Charlie Weston: ‘A paltry €5 extra a week won’t make us better off in 2019’

 


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Most workers will have a few more euro in their wallets and purses from the start of the new year due to income tax changes from the Budget.

From March, pensioners and other social welfare recipients will be better off.

But it won’t be much and many people are still struggling to get back to the financial position they were in before the economy blew up a decade ago. The changes amount to around €5 a week in most cases.

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But the tax cuts were not big enough to stop people paying more due to wage rises.

In the past few budgets, people have been thrown a few crumbs in terms of cuts to income tax and the universal social charge.

But so severe were the impositions on our incomes due to the harshest years of austerity that most people are still being pummelled.

Hikes in income taxes, along with the introduction of the universal social charge (USC), higher VAT rates, a raft of levies and charges and the loss of valuable tax reliefs continue to hit households hard.

Income taxes and PRSI are now so high that they make up nearly half of all taxes paid in the State.

Yes, incomes have gone up and are now back close to the peaks seen during the boom years.

Average household disposable income rose by nearly 5pc to €48,476 last year, according to the Central Statistics Office.

This was 17pc higher than at the low point of the recession in 2012, when it was €41,399, and just 1.1 pc lower than the boom-time high of €49,043 recorded in 2008.

But the deductions are so great that few are celebrating.

In 2017, income tax generated €20bn, which was more than double the 2003 level and almost 50pc more than in 2007.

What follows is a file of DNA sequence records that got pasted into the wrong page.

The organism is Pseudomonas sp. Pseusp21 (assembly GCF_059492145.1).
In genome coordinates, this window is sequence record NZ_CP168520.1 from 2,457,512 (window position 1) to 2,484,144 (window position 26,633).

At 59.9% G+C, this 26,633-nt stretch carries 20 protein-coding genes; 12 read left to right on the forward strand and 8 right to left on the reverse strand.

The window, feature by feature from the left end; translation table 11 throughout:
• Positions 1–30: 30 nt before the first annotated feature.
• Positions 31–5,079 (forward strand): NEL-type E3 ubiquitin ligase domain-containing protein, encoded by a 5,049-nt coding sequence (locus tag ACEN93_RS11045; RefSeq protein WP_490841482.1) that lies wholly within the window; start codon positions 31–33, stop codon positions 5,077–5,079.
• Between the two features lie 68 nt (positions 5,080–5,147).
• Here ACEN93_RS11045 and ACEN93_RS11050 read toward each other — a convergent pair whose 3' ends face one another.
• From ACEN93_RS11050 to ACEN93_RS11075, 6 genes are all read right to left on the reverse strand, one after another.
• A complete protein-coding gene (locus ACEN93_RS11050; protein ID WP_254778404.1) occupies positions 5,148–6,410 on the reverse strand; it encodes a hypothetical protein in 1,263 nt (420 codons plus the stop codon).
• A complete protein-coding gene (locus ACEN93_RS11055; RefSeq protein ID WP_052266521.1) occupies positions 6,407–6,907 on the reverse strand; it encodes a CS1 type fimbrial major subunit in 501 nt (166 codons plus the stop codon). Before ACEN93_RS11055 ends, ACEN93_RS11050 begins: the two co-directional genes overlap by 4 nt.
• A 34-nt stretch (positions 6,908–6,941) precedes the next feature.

Those figures give a flavour of the extent of the gouging of household budgets that are required to rescue the State and the banks from financial collapse.

The lost decade has cost householders dearly in other ways too. Property taxes, a massive rise in the standard value added tax (VAT) and the loss of valuable tax reliefs – such as mortgage interest relief for many and restrictions on health insurance relief – are proving a huge burden. This is costing the average family another €1,000.

A string of levies and charges is also hitting families. These include the impact of the now removed pensions levy on private sector workers, the insurance levies, higher Dirt rates and the higher PSO levy on electricity. A typical family is being hit for €500 from these.

Most of the burden of returning the State to solvency continues to land on ordinary taxpayers. And much of that impact falls on the middle-income earners.

Some 85pc of income tax is paid by those earning middle and higher income, while a third of workers – around a million – pay no income tax at all.

No wonder there was uproar when it was revealed that Revenue was trying to take away flat-rate expenses from workers, a small tax relief for those in the PAYE system.

The message from the State is to keep ponying up.

Irish Independent

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